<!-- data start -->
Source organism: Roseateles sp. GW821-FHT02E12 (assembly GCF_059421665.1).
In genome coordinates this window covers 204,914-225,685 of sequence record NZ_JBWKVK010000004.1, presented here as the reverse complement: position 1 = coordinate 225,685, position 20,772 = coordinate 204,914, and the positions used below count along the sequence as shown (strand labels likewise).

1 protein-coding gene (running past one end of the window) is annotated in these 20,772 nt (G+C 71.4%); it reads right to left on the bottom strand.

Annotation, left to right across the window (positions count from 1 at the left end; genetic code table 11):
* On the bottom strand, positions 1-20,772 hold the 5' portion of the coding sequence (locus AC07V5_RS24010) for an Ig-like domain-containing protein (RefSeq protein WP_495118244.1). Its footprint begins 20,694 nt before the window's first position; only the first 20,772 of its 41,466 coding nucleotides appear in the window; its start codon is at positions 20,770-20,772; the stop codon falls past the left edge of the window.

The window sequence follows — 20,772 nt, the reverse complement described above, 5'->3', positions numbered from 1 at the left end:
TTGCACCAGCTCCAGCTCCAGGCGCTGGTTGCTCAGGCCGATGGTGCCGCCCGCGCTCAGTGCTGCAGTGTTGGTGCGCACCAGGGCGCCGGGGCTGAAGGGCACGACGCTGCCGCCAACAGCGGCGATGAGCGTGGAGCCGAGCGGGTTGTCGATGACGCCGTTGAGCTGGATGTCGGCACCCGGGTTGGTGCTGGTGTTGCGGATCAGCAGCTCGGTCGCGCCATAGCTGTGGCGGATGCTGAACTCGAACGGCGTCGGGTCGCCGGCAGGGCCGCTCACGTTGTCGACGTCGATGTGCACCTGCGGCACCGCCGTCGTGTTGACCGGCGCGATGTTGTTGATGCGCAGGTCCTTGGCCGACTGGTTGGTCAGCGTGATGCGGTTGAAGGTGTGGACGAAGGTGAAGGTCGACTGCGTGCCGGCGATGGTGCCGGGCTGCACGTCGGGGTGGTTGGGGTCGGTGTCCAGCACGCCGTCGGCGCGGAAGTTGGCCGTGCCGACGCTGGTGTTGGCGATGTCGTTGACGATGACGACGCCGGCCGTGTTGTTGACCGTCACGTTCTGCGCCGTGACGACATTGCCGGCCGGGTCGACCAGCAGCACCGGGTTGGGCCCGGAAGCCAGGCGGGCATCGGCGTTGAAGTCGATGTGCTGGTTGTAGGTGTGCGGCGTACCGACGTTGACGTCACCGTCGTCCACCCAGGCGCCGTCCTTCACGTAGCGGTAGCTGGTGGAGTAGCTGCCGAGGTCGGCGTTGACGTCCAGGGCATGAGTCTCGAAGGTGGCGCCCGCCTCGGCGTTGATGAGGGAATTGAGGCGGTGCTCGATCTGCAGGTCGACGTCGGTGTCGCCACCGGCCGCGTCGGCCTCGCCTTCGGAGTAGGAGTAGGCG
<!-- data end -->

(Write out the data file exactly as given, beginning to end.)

Source organism: Roseateles sp. GW821-FHT02E12 (assembly GCF_059421665.1).
In genome coordinates this window covers 204,914-225,685 of sequence record NZ_JBWKVK010000004.1, presented here as the reverse complement: position 1 = coordinate 225,685, position 20,772 = coordinate 204,914, and the positions used below count along the sequence as shown (strand labels likewise).

1 protein-coding gene (running past one end of the window) is annotated in these 20,772 nt (G+C 71.4%); it reads right to left on the bottom strand.

Annotation, left to right across the window (positions count from 1 at the left end; genetic code table 11):
* On the bottom strand, positions 1-20,772 hold the 5' portion of the coding sequence (locus AC07V5_RS24010) for an Ig-like domain-containing protein (RefSeq protein WP_495118244.1). Its footprint begins 20,694 nt before the window's first position; only the first 20,772 of its 41,466 coding nucleotides appear in the window; its start codon is at positions 20,770-20,772; the stop codon falls past the left edge of the window.

The window sequence follows — 20,772 nt, the reverse complement described above, 5'->3', positions numbered from 1 at the left end:
TTGCACCAGCTCCAGCTCCAGGCGCTGGTTGCTCAGGCCGATGGTGCCGCCCGCGCTCAGTGCTGCAGTGTTGGTGCGCACCAGGGCGCCGGGGCTGAAGGGCACGACGCTGCCGCCAACAGCGGCGATGAGCGTGGAGCCGAGCGGGTTGTCGATGACGCCGTTGAGCTGGATGTCGGCACCCGGGTTGGTGCTGGTGTTGCGGATCAGCAGCTCGGTCGCGCCATAGCTGTGGCGGATGCTGAACTCGAACGGCGTCGGGTCGCCGGCAGGGCCGCTCACGTTGTCGACGTCGATGTGCACCTGCGGCACCGCCGTCGTGTTGACCGGCGCGATGTTGTTGATGCGCAGGTCCTTGGCCGACTGGTTGGTCAGCGTGATGCGGTTGAAGGTGTGGACGAAGGTGAAGGTCGACTGCGTGCCGGCGATGGTGCCGGGCTGCACGTCGGGGTGGTTGGGGTCGGTGTCCAGCACGCCGTCGGCGCGGAAGTTGGCCGTGCCGACGCTGGTGTTGGCGATGTCGTTGACGATGACGACGCCGGCCGTGTTGTTGACCGTCACGTTCTGCGCCGTGACGACATTGCCGGCCGGGTCGACCAGCAGCACCGGGTTGGGCCCGGAAGCCAGGCGGGCATCGGCGTTGAAGTCGATGTGCTGGTTGTAGGTGTGCGGCGTACCGACGTTGACGTCACCGTCGTCCACCCAGGCGCCGTCCTTCACGTAGCGGTAGCTGGTGGAGTAGCTGCCGAGGTCGGCGTTGACGTCCAGGGCATGAGTCTCGAAGGTGGCGCCCGCCTCGGCGTTGATGAGGGAATTGAGGCGGTGCTCGATCTGCAGGTCGACGTCGGTGTCGCCACCGGCCGCGTCGGCCTCGCCTTCGGAGTAGGAGTAGGCG